Landcare Research - Manaaki Whenua

Landcare-Research -Manaaki Whenua

FNZ 61 - Lucanidae (Insecta: Coleoptera) - Study methods

Holloway, BA 2007. Lucanidae (Insecta: Coleoptera). Fauna of New Zealand 61, 254 pages.
( ISSN 0111-5383 (print), ; no. 61. ISBN 978-0-478-09395-7 (print) ). Published 21 Nov 2007
ZooBank: http://zoobank.org/References/DD20213C-BAEF-49E8-9C34-D65807AA5945

Study methods

Preparation of material

Most New Zealand lucanids are large enough to be pinned. Those too small for pinning should be mounted on cardboard points, using a water soluble glue, and positioned so that the entire left side of the body can be seen.

Specimens from which genitalia preparations are to be made must be simmered gently until the body softens and glue, if present, dissolves. A few drops of detergent can be added to clean greasy specimens or those coated with soil. The abdomen has to be removed from the body in one piece and macerated in a small tube containing a 10 percent solution of potassium hydroxide kept warm, but never boiled, in a waterbath. Maceration takes from 10 minutes to 30 or more minutes depending on the size of the specimen. When macerated the abdomen should be transferred to a small dish of water on the stage of a stereomicroscope. It can then be held with forceps and rinsed several times, using a swirling motion, to get rid of as much of the macerated tissue as possible. A cut should then made along the upper left margin of the abdomen so that the entire dorsal integument can be moved to one side and the genitalia lifted out as a single mass. Usually some tracheae will remain attached to the genitalia and these have to be removed using forceps and fine pins. This procedure requires great care, especially if the preparation is from a female, to avoid damaging ducts and other weakly sclerotised structures. In females, the spermatheca is usually easily recognised because it is pigmented and more strongly sclerotised than other structures. It is best to do the final cleaning in 70 percent ethanol in which structures are more sharply defined. Drawings of both the male and female genitalia should be made from preparations transferred to a dish of clean alcohol and held in place with small overlying pins. The genitalia should not be slide mounted because they become flattened and distorted. They should be stored in a small amount of thinned glycerine in a corked minivial placed under the labels accompanying the pinned specimen. If it is possible to fit the empty abdomen in the minivial the genitalia can be enclosed in this for added protection. Empty abdomens that are too large to be put in a minivial can either be glued back on the specimen or glued on a card that is then pinned below the label data.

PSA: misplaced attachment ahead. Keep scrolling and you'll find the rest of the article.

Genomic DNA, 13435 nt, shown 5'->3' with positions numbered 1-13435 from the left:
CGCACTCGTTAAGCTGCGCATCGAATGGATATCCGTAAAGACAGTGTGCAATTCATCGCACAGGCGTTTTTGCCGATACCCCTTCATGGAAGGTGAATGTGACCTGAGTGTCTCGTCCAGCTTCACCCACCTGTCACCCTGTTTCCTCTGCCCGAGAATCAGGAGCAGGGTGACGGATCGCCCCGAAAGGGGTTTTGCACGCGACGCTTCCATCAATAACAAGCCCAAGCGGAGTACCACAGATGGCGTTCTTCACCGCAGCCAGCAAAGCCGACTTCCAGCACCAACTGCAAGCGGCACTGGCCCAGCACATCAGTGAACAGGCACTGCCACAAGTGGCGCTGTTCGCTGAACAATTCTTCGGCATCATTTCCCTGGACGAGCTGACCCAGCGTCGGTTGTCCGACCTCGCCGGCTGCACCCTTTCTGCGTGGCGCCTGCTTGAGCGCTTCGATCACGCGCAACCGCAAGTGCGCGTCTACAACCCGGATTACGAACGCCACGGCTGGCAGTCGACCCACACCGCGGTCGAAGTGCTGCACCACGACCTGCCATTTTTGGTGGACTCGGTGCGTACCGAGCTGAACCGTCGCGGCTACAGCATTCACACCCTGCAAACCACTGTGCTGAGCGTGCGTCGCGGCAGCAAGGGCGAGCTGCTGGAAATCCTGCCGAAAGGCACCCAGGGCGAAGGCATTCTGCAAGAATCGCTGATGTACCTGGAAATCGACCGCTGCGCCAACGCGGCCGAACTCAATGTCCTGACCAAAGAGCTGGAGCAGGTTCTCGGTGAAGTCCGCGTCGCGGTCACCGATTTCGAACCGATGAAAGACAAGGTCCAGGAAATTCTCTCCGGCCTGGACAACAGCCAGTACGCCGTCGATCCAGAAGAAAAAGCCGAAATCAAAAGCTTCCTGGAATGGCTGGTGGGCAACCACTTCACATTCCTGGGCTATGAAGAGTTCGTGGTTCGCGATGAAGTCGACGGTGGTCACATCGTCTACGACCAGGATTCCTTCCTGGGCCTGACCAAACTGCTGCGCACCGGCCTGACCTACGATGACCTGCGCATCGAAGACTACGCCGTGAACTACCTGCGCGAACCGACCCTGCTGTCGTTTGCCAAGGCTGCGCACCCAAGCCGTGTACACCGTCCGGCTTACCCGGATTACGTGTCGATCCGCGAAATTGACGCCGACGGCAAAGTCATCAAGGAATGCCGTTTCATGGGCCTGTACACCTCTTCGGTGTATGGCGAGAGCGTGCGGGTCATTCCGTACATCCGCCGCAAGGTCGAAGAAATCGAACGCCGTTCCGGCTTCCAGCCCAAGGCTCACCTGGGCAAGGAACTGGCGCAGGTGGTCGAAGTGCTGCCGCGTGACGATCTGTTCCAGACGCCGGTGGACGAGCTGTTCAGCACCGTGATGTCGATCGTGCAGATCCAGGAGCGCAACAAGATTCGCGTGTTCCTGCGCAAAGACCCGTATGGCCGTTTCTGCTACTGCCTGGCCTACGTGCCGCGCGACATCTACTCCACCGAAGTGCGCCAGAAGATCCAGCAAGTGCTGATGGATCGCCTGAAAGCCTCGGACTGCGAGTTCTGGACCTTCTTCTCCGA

The elytral surface structures shown in this volume are from the apical half of the elytron, above the declivity. The micrographs were obtained using a Philips 505 scanning electron microscope and gold-coated pieces of elytra, some of which had been previously cleaned by overnight soaking, then sonicated in a small tube of water containing a few drops of an ammonia-based household cleaner (Holloway 1997). The line drawings of elytral vestiture were made from individually plucked scales and setae taken from above the elytral declivity, slide-mounted in glycerine and examined and drawn under oil immersion (Holloway 1997).